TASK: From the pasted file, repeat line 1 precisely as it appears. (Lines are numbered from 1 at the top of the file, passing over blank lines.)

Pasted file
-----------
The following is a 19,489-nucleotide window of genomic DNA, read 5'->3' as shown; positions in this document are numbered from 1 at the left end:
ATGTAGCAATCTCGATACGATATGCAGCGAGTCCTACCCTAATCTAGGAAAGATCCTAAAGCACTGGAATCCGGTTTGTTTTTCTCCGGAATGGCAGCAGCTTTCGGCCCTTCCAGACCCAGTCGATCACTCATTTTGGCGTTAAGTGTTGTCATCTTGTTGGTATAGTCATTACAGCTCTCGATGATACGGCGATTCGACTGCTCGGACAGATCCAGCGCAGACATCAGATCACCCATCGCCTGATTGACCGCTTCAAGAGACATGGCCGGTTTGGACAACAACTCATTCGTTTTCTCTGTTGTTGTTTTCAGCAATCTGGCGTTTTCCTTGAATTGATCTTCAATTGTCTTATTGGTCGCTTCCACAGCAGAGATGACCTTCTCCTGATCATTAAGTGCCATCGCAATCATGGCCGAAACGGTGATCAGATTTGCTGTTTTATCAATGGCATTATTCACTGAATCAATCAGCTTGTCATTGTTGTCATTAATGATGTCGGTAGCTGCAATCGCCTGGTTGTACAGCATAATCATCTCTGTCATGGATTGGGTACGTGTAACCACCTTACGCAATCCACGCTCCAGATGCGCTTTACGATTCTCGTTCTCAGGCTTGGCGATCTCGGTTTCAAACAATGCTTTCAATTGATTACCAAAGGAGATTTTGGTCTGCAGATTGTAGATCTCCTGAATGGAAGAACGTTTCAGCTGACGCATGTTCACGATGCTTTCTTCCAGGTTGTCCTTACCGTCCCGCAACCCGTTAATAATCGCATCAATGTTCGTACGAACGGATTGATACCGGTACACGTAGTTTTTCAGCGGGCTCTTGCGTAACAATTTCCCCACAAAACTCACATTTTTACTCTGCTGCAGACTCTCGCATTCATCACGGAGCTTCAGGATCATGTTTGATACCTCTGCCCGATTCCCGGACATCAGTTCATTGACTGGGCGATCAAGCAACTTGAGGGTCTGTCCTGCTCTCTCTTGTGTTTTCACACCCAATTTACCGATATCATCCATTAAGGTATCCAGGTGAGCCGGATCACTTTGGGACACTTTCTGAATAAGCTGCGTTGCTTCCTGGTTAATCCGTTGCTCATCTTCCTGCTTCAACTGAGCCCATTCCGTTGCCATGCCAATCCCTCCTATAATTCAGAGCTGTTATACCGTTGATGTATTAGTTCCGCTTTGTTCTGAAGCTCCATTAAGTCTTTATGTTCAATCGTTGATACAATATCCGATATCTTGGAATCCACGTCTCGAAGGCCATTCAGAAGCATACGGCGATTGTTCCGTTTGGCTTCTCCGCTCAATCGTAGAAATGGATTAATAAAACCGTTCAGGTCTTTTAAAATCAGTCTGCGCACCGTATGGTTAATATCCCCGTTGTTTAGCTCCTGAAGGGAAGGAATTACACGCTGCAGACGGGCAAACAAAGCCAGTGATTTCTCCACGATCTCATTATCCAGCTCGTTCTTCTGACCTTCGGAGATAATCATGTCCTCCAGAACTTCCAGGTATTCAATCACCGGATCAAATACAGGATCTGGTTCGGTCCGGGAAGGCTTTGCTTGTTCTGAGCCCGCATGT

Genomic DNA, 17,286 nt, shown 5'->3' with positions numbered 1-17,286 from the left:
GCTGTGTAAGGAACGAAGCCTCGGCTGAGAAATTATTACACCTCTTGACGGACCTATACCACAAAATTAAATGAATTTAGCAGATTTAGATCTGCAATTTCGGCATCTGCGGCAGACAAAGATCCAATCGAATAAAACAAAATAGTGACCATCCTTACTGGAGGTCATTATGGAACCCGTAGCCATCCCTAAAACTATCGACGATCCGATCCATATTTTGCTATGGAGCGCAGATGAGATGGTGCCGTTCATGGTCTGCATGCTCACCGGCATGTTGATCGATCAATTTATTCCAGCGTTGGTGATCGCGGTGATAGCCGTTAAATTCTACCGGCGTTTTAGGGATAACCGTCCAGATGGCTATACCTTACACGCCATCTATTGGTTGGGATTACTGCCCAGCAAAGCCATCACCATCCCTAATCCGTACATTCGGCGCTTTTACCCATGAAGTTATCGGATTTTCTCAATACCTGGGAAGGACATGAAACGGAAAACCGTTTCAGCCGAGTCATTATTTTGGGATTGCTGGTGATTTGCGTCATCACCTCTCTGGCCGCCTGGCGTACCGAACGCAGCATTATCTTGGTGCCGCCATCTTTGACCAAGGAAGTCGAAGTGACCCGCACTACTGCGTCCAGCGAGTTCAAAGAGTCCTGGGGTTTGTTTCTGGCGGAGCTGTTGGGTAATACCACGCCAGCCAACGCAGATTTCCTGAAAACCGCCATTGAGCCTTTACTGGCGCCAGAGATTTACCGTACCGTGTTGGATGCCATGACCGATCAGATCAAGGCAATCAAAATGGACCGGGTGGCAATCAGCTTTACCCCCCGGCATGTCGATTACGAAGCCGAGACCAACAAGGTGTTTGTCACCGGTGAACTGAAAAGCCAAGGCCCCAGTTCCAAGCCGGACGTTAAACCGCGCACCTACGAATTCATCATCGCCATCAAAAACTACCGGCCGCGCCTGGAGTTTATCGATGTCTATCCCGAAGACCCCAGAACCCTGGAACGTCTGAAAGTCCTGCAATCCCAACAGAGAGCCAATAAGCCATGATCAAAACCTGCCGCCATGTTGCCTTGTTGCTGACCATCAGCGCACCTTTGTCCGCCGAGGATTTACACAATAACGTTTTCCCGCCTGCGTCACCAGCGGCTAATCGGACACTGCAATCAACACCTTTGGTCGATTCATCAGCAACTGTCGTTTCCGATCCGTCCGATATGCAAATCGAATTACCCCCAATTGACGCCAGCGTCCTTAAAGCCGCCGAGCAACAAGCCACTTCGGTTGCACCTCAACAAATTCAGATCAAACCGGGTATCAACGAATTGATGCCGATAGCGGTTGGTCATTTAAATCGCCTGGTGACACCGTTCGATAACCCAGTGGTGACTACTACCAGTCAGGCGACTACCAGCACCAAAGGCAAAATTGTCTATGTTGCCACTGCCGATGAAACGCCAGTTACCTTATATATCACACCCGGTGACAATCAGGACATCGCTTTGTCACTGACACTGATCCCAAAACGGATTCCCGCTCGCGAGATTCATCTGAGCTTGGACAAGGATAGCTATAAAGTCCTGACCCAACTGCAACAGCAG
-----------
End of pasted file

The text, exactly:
The following is a 19,489-nucleotide window of genomic DNA, read 5'->3' as shown; positions in this document are numbered from 1 at the left end: